Conflicts & War

Sri Lanka restricts fuel use to essential services as reserves dry out

Colombo, Jun 28 (EFE).- Sri Lanka on Monday decided to restrict the distribution of fuel to essential services, in an attempt to make its last oil reserves last for a little longer as the island struggles with an unprecedented crisis.

Only essential services such as health, port services, food supplies, airports, and tourism will be able to purchase fuel, cabinet spokesperson Bandula Gunawardena told reporters on Monday.

The government has urged citizens to support it in enforcing the decision – effective midnight on Monday and for now set to last until Jul. 10 – which will effectively put a stop to a large number of economic activities.

“This is not a lockdown. This is work from home till the 10th. What we want is (for the people) to stay in their districts,” tourism minister Harin Fernando said.

Fernando said that the government expected its recent discussions with the International Monetary Fund and the United States to bear fruit within five weeks and allow Colombo to purchase food, fuel, medicine and other essentials.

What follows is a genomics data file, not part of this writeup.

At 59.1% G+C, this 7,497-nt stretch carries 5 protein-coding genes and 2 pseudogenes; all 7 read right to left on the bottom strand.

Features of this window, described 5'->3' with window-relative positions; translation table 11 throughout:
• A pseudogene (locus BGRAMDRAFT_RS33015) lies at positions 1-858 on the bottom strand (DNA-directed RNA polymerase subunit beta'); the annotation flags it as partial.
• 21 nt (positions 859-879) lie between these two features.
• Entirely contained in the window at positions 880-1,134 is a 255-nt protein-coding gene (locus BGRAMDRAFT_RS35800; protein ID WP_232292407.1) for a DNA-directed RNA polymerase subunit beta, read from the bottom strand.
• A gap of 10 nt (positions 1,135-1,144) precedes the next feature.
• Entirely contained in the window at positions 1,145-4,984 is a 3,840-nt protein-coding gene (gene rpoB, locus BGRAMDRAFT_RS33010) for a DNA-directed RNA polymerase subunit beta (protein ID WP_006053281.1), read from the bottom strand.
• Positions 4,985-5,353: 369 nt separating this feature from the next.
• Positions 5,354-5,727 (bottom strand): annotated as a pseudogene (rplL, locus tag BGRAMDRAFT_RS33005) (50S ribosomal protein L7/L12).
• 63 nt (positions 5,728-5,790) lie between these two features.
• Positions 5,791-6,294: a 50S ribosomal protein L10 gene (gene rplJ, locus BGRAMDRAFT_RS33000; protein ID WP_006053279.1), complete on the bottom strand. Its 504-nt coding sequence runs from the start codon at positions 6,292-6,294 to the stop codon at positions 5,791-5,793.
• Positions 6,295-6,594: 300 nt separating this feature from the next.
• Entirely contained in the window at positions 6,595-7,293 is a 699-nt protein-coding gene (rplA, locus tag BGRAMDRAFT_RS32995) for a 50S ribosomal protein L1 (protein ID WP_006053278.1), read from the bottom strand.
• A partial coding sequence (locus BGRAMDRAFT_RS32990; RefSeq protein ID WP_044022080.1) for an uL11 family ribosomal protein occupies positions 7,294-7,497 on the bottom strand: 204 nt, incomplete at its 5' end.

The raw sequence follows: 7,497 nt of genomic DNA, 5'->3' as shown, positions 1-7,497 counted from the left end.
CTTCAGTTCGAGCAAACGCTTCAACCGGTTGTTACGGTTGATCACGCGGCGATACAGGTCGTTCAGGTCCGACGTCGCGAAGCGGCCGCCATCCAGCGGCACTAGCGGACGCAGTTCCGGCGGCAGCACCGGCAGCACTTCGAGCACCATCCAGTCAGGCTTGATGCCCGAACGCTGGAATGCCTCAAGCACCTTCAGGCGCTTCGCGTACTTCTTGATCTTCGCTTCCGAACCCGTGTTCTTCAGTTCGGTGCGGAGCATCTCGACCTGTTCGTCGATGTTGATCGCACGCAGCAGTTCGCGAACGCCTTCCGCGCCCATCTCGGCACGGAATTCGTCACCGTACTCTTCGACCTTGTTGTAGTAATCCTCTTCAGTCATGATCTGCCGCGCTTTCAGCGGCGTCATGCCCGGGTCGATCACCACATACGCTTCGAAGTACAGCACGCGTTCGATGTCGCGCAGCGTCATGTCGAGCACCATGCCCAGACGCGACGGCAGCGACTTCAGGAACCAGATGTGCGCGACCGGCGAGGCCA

He expressed hope that day-to-day work would be normalized again by Jul. 10.

Sri Lanka was severely harmed by the government’s economic mismanagement and policy mistakes, as well as the crippling Covid-19 lockdown and the 2019 Easter bombings, which hurt the country’s once-thriving tourism industry and remittances from abroad.

With foreign currency reserves at all time low and the government defaulting on paying foreign doubt, Colombo has approached the IMF seeking a credit line to restore financial stability, while it is also trying to sign agreements with lenders to restructure the loans.

Gas stations have been one of the points of greatest tension on the island nation for months, where dozens of people are forced to wait in queues for hours to try and refuel their vehicles or get gas cylinders for cooking.

Last week the government announced a two-week closure of schools and institutes to reduce fuel consumption, although schools in rural areas are allowed to open if the students and teachers do not face trouble finding transport.

Several representatives of President Gotabaya Rajapaksa’s government have also begun talks with Russia in an attempt to secure fuel to ease the crippling shortage being faced by Sri Lanka. EFE


Related Articles

Back to top button